When did you first encounter poetry? How did you discover that you wanted to write poems?

My first real encounter with poetry was in the 8th grade when, one day, I was called upon to stand next to my desk and read out loud to the rest of the class Part Two of The Highwayman by Alfred Lord Noyes.

I began writing fiction when I was 13 or 14 years old. I penned my own scripts for popular television shows of the day, like The Fugitive and The Man from U.N.C.L.E., in black and white speckled composition books. I discovered that I wanted to write poetry rather than fiction when I was 16 or 17 years old and learned that girls were more interested in poetry than scripts for television shows. However, I found that I needed to write poetry when I was 20 after having the American poet John Matthias as my professor for a few poetry classes at the University of Notre Dame. He was a mentor then and continues to provide encouragement today.

Do you have a writing routine? A favorite time or place to write?

Yes. I’m usually up at 5AM when the house is quiet. I arm myself with a starter  cup of coffee and, for the next two or three hours, pick up where I last left off with  a poem or I start on something new. Then, I go out for a walk, weather permitting.  When I return, I refill my coffee cup for the third or fourth time, and continue  writing for another two hours or so. Although I might write during the course of  the afternoon, I usually don’t. Ordinarily, I like to let the words marinate on the  page for a while as I leave late afternoon/early evening solely for revision.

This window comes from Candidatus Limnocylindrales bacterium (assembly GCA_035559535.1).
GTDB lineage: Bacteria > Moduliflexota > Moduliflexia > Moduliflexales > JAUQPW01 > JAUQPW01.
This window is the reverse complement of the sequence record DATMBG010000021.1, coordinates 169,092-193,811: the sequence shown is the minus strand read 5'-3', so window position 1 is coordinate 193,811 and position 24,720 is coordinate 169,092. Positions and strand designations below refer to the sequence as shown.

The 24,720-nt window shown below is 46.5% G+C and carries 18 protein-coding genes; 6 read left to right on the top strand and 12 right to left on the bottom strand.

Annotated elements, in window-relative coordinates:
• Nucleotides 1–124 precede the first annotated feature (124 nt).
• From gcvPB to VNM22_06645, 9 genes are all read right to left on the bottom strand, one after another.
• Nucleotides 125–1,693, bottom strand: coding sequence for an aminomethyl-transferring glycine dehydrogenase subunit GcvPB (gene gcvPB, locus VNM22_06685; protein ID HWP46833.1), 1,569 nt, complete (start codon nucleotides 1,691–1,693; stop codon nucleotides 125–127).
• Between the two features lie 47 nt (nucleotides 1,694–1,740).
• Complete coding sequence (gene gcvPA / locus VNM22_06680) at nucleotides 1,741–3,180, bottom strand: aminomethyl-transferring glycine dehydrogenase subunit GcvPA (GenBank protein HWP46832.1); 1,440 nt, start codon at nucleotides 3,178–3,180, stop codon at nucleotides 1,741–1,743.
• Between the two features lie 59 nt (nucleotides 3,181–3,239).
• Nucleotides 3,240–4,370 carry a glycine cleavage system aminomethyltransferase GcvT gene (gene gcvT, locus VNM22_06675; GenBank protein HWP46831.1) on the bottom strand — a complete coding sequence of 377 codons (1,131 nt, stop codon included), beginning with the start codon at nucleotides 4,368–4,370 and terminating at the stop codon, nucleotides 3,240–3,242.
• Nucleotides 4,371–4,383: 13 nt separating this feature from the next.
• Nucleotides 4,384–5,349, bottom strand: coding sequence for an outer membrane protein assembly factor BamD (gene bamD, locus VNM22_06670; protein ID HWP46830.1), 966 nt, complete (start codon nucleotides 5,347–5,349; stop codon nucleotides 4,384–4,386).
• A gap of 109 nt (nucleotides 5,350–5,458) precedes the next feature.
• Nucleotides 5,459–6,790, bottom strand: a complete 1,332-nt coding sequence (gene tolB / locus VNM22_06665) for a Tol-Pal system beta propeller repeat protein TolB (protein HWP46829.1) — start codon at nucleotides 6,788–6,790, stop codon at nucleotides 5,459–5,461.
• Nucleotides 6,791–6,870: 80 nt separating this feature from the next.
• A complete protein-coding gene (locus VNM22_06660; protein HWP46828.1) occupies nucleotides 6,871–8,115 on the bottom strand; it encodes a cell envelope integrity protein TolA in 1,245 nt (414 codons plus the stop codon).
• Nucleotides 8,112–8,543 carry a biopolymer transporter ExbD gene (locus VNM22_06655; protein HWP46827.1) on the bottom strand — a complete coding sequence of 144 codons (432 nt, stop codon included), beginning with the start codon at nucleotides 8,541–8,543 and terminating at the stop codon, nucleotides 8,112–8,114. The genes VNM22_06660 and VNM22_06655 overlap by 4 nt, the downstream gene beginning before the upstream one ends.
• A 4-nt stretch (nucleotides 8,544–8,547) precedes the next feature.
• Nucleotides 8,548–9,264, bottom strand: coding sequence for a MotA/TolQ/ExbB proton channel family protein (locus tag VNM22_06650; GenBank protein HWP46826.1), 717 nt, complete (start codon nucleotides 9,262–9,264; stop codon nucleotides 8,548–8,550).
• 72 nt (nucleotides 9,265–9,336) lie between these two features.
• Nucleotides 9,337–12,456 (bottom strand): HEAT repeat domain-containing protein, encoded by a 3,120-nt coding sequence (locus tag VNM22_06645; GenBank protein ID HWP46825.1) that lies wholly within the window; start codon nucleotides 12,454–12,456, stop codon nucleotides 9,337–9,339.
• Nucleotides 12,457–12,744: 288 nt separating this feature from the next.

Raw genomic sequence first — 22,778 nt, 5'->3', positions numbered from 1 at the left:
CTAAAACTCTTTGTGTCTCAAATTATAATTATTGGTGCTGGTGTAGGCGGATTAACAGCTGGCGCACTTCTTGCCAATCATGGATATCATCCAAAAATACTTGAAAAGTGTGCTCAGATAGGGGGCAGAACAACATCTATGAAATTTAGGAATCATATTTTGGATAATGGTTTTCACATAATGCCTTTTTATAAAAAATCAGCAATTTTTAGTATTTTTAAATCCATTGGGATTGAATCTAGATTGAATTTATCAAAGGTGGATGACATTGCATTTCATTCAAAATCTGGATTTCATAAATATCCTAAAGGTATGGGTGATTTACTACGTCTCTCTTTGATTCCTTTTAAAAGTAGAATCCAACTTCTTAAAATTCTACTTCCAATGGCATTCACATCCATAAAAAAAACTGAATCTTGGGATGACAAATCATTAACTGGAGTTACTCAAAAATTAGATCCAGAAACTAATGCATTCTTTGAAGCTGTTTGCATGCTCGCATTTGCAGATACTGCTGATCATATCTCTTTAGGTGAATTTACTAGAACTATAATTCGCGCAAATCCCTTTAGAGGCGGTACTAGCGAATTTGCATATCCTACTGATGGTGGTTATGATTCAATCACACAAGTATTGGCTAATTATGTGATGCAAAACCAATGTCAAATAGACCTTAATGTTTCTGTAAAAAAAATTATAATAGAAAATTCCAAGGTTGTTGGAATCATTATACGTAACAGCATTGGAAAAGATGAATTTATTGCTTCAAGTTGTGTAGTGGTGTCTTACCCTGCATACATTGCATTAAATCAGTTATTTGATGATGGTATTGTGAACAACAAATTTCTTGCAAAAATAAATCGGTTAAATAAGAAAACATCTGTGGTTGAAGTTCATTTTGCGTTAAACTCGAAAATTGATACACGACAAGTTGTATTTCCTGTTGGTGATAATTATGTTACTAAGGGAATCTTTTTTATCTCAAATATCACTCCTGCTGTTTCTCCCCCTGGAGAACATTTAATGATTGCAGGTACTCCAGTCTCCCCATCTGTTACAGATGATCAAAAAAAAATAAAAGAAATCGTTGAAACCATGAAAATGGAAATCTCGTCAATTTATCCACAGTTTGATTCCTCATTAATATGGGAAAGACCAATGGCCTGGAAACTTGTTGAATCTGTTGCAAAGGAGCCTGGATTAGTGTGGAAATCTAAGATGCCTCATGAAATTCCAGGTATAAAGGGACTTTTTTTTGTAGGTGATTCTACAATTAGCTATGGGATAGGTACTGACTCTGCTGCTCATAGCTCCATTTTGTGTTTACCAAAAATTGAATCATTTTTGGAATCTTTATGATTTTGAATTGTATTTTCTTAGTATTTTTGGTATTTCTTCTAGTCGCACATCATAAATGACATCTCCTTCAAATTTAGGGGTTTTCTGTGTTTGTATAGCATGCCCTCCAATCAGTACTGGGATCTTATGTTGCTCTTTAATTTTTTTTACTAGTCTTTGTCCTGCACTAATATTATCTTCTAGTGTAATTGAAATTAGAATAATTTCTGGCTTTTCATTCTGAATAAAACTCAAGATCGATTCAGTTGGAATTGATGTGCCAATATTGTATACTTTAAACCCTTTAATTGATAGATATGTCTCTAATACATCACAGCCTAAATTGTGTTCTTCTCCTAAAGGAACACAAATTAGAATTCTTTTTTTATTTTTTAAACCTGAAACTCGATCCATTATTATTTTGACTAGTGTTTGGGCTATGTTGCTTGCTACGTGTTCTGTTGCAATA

I have both [a favorite time and place to write]. Early morning hours as to time and the Greek island of Hydra as to place. I have been going there regularly each year (except, of course, for 2020)  since 1995 (I first visited in 1970) and the periods of time living there have simply  gotten longer and longer. Fortuitously, many of the poems I have written there have  been published in small literary journals, both print and online. There are a number  of them in Convictions of the Heart which is divided into two sections: “Hydra”  and “Other Places, Other People.” “Hydra” contains only poems that were written  there. I’ve been asked more than once “Why Hydra? Why go there?” In response, I cite the answer of American poet George Slater when he was asked the same  questions: “It’s just the place. It’s just the place. It gets into your bones. I don’t  know how to describe it. It’s just the place.” I could not agree more.